More Women Are Waiting Until They’re 35 to Have First Child, Study Says

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By Ivy Jacobson, Associate Editor, The Knot
Updated March 2, 2017
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Waiting until you’ve traveled the world (or a good chunk of it) or gotten to a certain point in your career to have a baby? You aren’t alone. A new study conducted by the National Center for Health Statistics at the Centers for Disease Control and Prevention found that more women over the age of 35 are giving birth for the first time.

The study’s data was gathered spanning the past four decades, and some of the findings are:

  • The first birth rate for women aged 35–39 increased from 1970 to 2006, decreased from 2006 to 2010, and increased again in both 2011 and 2012.
  • The first birth rate for women aged 40–44 was steady in the 1970s and started increasing in the 1980s. The rate more than doubled from 1990 to 2012.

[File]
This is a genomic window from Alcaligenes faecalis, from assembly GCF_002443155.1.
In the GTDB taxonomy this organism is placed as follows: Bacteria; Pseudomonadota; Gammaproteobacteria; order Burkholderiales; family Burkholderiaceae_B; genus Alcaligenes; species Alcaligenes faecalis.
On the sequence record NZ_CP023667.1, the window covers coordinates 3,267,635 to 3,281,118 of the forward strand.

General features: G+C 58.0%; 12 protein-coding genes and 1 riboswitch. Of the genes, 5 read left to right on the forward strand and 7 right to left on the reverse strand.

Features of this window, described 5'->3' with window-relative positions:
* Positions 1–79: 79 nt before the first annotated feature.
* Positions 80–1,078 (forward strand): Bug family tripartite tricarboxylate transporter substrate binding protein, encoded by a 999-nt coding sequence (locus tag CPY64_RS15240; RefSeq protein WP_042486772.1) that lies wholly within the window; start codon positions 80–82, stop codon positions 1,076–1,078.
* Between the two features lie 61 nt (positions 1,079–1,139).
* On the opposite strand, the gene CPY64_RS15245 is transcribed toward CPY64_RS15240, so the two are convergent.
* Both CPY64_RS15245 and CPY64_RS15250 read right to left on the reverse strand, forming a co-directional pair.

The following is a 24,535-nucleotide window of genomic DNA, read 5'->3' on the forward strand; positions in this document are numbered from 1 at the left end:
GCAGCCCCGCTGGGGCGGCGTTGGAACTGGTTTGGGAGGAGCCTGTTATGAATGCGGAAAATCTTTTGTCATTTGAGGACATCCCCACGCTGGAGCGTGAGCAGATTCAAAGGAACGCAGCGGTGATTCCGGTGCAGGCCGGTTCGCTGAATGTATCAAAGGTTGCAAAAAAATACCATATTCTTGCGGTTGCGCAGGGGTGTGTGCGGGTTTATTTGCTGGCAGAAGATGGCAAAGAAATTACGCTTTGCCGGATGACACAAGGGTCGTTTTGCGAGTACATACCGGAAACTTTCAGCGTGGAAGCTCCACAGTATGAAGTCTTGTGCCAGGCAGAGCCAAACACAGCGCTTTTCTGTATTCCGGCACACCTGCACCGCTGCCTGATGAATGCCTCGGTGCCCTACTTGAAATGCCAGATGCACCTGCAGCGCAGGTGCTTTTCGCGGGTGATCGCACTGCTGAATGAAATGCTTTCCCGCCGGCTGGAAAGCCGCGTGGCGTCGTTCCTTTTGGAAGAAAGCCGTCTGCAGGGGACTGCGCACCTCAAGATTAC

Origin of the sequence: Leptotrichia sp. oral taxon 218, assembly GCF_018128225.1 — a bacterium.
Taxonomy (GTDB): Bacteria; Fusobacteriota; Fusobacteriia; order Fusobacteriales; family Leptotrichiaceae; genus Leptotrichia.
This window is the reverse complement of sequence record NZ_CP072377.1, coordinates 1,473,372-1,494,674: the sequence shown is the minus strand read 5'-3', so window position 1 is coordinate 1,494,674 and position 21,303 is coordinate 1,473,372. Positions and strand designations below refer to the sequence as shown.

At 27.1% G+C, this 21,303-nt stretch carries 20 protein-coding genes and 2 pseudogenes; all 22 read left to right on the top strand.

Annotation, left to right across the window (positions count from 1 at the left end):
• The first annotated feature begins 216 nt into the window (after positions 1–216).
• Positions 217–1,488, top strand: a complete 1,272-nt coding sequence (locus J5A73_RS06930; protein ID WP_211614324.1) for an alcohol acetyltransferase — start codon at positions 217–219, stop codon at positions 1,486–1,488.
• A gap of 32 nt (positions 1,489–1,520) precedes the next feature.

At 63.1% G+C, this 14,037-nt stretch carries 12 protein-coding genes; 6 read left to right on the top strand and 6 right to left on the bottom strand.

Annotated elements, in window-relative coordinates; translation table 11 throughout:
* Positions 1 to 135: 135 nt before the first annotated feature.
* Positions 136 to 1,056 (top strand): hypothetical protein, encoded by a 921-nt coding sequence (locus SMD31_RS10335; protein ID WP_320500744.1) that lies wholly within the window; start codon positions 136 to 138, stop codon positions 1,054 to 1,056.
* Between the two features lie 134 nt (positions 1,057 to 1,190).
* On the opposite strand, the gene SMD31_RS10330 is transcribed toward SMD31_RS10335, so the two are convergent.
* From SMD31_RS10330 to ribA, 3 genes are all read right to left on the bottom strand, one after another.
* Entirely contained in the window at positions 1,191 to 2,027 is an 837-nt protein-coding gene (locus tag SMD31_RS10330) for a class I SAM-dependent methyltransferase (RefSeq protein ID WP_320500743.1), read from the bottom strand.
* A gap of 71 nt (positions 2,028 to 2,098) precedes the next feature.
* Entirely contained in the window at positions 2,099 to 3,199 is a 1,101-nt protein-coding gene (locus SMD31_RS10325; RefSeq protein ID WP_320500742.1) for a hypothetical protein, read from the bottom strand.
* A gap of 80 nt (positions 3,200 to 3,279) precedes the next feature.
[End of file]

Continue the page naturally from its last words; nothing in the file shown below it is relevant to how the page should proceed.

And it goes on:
• For women aged 35–39 and 40–44 all race and Hispanic origin groups had increasing first birth rates from 1990 to 2012.
  • Since 2000, 46 states and DC had an increase in the first birth rate for women aged 35–39. For women aged 40–44, rates increased in 31 states and DC.

Lead researchers T.J. Mathews and Brady E. Hamilton also measured the rate of first births (per 1,000 women) on a state-by-state basis and found that birth rate’s didn’t change much from 2000 to 2012 in Arizona, Idaho, Mississippi, and Oklahoma.

What do you think of this study? Did you wait until you were at least 35 to have your first child?

Please note: The Bump and the materials and information it contains are not intended to, and do not constitute, medical or other health advice or diagnosis and should not be used as such. You should always consult with a qualified physician or health professional about your specific circumstances.

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